I have two kids on the Autism spectrum. Does that make me some sort of an expert on the subject?
Yeah, I believe it does. I am an expert on Autism. I don’t have the fancy titles gained from years of
schooling and thousands of student loan debt. The knowledge I have acquired over the years is the
result of having two kids on the spectrum. I’ve purchased the books, took the courses, attended the
seminars and meetings, etc., all valuable tools in my kit, but none more valuable than my two beautiful
boys. No matter the disability, whether it’s Autism, Down Syndrome, or Cerebral Palsy, there’s no
greater expert than that of a parent. I get the bulk of my most precious information about my boys and
Autism from other parents of children with Autism and other special needs. I have learned so much
from them and I like to think that they learned a thing or two from me. I was asked recently at a
meeting what was the best advice that I could give other parents of children with special needs and
honestly, I couldn’t narrow it down. But these are the ones that I pretty much tell to almost every
parent of a child with special needs.
Reach out to other parents. This is a definite must. You need that connection, and you need that
support. Seriously, join a support group if you haven’t already done so. If you’re in an area where they
don’t have any local ones, join one online. You have a special bond with each other and believe me,
when it gets tough, this bond will help pull you through. The support group serves many purposes,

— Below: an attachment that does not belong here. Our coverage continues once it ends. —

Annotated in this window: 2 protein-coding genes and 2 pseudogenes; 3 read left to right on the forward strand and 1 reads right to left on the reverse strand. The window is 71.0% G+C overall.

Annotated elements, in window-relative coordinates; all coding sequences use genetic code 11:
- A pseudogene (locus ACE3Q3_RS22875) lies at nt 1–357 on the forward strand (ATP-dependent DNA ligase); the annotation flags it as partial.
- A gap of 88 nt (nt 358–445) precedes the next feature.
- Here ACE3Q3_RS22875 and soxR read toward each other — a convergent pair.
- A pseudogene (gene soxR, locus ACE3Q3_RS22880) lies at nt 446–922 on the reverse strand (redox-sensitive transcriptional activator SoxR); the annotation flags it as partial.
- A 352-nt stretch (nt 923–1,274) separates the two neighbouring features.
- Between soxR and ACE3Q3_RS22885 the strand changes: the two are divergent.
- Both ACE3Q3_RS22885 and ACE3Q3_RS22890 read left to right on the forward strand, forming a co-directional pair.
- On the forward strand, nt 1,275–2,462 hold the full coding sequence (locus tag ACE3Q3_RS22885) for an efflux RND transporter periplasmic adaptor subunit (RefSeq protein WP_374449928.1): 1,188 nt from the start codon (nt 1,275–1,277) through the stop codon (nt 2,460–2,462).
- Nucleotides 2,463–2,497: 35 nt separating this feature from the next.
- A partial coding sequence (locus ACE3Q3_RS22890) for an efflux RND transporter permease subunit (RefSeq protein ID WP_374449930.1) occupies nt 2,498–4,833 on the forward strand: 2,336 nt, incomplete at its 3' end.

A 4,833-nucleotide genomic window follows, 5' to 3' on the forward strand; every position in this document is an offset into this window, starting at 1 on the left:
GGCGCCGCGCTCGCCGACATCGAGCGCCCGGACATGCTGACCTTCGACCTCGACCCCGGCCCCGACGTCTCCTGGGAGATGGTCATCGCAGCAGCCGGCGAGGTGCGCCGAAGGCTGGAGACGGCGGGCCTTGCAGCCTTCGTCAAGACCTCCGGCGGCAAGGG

support (of course), but also for adult interaction, one of my groups meets together at restaurants and
bowling alleys, just to hang out without the kids and have some fun. Support groups are like resource
soup, everyone gets together and just puts all of what they know into the pot to serve with the rest of
the group. Anything from where is the best dentist for those with special needs to a special needs
Make time for yourself. You are the caregiver to a child who will more than likely depend on you long
after they finish school. You will burn yourself out if you do not get some time to yourself. Look into
respite services for your kiddo(s), or ask the grandparents to takeover for a night or two while you go
shake your tail feather out on the town. Go see a movie, get your nails or hair done. Do something, but
do something for you (or your spouse together) in your free time away from the kiddos. They will be
alright, and you will come back to them more rejuvenated and refreshed, ready to take on the world.
Make sure you know the laws, both federally and in your state in regards to your child’s education
and services provided by your state. You will not be a very effective advocate if you are not well versed
in the laws. There are a lot of resources out there that can help you get acquainted with issues such as
the 504 and the IDEA, what should and should not happen at an IEP meeting, etc. Wright’s Law has
some great information online, most of which is free to get you started.
Play more. We as special needs parents get so caught up in our busy schedules of therapy,
appointments, school, and more therapies that we can sometimes forget that our kids are just that, kids.
They need to play. They love to play. So make some room in your (and their) schedule for play. Run
around the yard, throw the ball, blow bubbles, build a fort in the living room, go to the park, anything.
Just have fun, and they will too.
If you are the parent of a child with special needs, perhaps one of the most valuable pieces of advice
that I could give to you is to tell your story. Help guide another parent. Let them know that they are not
alone. I recently heard that if you were to combine the entire population of those in the US that were
disabled, the result would be that the disabled community makes largest minority. We are in this
together, so let’s help each other out.